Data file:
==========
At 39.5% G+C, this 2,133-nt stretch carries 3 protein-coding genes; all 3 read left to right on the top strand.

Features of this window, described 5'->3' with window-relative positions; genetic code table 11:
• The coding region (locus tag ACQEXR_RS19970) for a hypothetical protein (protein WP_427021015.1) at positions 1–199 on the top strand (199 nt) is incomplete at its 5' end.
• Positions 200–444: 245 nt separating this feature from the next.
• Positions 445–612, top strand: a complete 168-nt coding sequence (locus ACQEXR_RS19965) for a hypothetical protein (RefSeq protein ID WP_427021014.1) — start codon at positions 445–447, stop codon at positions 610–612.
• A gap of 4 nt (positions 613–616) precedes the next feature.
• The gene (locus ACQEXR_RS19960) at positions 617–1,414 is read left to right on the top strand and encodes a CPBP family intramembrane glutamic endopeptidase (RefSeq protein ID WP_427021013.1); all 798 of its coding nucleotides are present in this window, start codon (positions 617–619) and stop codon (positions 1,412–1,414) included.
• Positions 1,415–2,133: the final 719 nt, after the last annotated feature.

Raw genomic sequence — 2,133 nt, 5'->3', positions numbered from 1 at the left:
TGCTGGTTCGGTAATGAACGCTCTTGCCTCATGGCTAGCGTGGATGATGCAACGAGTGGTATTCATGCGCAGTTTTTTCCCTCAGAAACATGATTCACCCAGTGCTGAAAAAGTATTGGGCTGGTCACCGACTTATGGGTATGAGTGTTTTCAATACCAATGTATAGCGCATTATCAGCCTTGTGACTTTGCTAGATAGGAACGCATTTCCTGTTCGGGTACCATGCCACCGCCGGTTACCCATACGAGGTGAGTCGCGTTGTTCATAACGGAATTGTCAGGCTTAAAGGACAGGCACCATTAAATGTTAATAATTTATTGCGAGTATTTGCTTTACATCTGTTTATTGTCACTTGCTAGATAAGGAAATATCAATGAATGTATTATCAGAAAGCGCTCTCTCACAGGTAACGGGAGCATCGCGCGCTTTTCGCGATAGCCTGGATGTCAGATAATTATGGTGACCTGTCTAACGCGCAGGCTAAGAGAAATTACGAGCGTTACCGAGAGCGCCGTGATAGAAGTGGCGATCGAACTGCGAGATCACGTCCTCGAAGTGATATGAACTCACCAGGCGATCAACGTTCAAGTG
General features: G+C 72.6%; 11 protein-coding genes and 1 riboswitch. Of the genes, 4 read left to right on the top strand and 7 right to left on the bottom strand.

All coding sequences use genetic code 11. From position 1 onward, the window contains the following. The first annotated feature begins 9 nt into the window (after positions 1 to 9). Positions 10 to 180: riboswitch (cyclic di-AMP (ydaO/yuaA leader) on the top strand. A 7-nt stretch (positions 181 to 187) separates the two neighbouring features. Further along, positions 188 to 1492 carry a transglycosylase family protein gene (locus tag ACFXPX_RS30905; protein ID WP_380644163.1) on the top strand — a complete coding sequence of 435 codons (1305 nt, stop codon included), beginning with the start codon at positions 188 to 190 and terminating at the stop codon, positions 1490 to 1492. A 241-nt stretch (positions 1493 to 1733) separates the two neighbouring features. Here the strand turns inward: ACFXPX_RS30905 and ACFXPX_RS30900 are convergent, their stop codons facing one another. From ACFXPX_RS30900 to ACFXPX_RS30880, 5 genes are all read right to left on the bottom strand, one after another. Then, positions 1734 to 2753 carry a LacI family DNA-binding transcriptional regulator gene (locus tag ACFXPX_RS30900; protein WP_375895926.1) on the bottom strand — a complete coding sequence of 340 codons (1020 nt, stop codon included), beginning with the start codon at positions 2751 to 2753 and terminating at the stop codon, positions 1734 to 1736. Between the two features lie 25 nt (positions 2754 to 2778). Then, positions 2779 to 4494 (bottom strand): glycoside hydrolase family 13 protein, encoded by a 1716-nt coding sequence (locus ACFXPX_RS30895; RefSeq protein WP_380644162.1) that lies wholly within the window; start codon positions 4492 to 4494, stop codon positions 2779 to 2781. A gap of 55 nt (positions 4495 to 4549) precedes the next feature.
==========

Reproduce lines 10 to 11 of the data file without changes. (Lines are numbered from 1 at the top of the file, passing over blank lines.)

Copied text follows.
TGCTGGTTCGGTAATGAACGCTCTTGCCTCATGGCTAGCGTGGATGATGCAACGAGTGGTATTCATGCGCAGTTTTTTCCCTCAGAAACATGATTCACCCAGTGCTGAAAAAGTATTGGGCTGGTCACCGACTTATGGGTATGAGTGTTTTCAATACCAATGTATAGCGCATTATCAGCCTTGTGACTTTGCTAGATAGGAACGCATTTCCTGTTCGGGTACCATGCCACCGCCGGTTACCCATACGAGGTGAGTCGCGTTGTTCATAACGGAATTGTCAGGCTTAAAGGACAGGCACCATTAAATGTTAATAATTTATTGCGAGTATTTGCTTTACATCTGTTTATTGTCACTTGCTAGATAAGGAAATATCAATGAATGTATTATCAGAAAGCGCTCTCTCACAGGTAACGGGAGCATCGCGCGCTTTTCGCGATAGCCTGGATGTCAGATAATTATGGTGACCTGTCTAACGCGCAGGCTAAGAGAAATTACGAGCGTTACCGAGAGCGCCGTGATAGAAGTGGCGATCGAACTGCGAGATCACGTCCTCGAAGTGATATGAACTCACCAGGCGATCAACGTTCAAGTG
General features: G+C 72.6%; 11 protein-coding genes and 1 riboswitch. Of the genes, 4 read left to right on the top strand and 7 right to left on the bottom strand.